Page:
What Is the Punishment for Identity Fraud?
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In July 2004, the Identity Theft Penalty Enhancement Act was passed. The law increased time in prison to two more years for someone who is convicted of aggravated identity theft.
The legislation set forth different prison terms and mandatory penalties for someone who used identity fraud to commit a crime, such as mail fraud, where the individual would face a sentence for mail fraud and another sentence for aggravated theft identity.
- In July 2004, the Identity Theft Penalty Enhancement Act was passed.
- The legislation set forth different prison terms and mandatory penalties for someone who used identity fraud to commit a crime, such as mail fraud, where the individual would face a sentence for mail fraud and another sentence for aggravated theft identity.
The act also expanded the maximum penalty for identity theft under federal law from three to five years. And people convicted of identity theft relating to terrorism will see an additional sentence of five years in prison. An example of this could be someone using a stolen identity to supply fake passports or identification.
Passport and Visa fraud
For passport and visa fraud, which are federal felonies, each could result in a sentence of up to 10 years in prison. Federal law increases the sentence to a maximum of 15 years if the crime has something to do with narcotics trafficking and a maximum sentence of 25 years if the crime is associated with acts of international or domestic terrorism.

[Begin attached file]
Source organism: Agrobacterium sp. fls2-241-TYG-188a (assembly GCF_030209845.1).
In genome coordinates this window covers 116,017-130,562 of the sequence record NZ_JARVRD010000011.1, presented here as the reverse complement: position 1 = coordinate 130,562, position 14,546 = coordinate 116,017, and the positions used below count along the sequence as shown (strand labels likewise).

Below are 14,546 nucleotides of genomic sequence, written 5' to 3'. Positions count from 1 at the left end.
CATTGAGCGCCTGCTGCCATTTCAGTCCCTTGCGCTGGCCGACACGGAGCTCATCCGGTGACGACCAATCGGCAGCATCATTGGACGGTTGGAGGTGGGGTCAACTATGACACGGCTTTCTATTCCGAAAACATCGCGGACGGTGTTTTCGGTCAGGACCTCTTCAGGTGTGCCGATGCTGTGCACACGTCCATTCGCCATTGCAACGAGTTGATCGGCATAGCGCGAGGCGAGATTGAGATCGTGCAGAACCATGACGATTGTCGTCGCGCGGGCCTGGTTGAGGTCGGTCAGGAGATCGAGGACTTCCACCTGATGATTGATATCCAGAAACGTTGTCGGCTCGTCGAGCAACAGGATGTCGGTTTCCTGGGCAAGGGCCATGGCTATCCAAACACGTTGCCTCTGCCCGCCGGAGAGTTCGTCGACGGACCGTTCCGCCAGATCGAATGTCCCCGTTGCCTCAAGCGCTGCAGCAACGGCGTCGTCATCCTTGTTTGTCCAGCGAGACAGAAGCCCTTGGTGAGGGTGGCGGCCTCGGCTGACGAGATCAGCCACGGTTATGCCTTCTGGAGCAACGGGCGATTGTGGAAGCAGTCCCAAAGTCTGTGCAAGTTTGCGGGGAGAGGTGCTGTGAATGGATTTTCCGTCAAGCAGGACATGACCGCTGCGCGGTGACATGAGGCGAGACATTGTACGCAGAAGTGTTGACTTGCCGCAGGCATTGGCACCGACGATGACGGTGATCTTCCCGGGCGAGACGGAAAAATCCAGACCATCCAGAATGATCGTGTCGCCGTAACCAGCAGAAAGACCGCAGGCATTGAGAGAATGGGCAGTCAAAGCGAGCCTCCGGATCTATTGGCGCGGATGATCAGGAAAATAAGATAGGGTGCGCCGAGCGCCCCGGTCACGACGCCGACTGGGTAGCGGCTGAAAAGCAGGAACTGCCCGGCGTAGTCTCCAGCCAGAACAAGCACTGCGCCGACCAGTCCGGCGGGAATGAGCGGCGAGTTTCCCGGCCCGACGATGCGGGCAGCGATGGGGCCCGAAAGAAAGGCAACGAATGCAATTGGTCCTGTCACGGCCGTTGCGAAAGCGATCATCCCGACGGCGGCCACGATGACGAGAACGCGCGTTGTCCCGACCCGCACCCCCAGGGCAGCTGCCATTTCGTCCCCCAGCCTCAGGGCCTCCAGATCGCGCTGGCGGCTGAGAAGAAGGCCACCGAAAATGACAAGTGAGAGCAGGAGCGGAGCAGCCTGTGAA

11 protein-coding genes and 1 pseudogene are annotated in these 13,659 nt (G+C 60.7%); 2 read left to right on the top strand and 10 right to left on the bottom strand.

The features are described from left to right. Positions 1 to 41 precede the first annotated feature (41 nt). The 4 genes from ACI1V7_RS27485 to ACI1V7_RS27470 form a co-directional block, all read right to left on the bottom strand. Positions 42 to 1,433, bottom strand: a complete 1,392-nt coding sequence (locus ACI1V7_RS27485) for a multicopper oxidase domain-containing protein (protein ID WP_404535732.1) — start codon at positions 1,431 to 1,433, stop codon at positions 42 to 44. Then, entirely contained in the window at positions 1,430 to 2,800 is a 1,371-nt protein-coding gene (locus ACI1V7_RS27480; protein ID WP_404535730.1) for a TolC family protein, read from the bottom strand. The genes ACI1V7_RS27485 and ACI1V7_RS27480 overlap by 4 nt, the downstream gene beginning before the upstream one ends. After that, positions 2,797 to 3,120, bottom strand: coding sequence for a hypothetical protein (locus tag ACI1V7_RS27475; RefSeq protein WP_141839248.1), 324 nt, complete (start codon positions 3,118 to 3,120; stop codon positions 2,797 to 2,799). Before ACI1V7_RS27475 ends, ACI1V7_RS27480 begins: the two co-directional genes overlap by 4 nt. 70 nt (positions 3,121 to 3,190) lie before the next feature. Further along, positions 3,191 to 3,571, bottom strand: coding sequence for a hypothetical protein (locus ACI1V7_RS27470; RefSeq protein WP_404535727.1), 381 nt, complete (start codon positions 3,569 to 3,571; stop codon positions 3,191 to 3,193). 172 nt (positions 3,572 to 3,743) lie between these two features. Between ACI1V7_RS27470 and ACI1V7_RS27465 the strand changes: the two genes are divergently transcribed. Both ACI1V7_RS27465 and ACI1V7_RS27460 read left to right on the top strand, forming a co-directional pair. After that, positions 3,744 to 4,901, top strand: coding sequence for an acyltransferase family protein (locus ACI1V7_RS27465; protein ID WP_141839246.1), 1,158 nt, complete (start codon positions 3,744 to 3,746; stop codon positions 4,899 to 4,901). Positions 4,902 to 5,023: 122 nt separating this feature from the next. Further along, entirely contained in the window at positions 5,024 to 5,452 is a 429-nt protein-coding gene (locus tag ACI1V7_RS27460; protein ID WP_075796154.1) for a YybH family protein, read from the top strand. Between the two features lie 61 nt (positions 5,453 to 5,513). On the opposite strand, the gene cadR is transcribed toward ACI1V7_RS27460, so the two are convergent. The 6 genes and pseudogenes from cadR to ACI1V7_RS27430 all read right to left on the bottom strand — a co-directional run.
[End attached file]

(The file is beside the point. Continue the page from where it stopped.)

In addition to federal punishment, state courts reserve the right to give someone convicted of identity fraud financial punishment and other penalties.
Department of Justice Funding
The Identity Theft Penalty Enhancement Act also authorised £1.3 million to be given to the U.S. Department of Justice every year from 2005 to 2009 so the department could investigate and prosecute cases related to identity fraud.
The government first acknowledged identity theft as a federal crime with the Identity Theft and Assumption Deterrence Act that was passed by Congress in October 1998.
Sara Johnson works as an account associate with 43PR, a consumer tech PR firm. She handles press releases, industry and market research, social media and reviews. Sara began her career in 2007 as a journalist with Suburban News Publications of Columbus, Ohio, writing for three of the company's 22 weekly newspapers. She holds a bachelor's degree in journalism from Western Michigan University.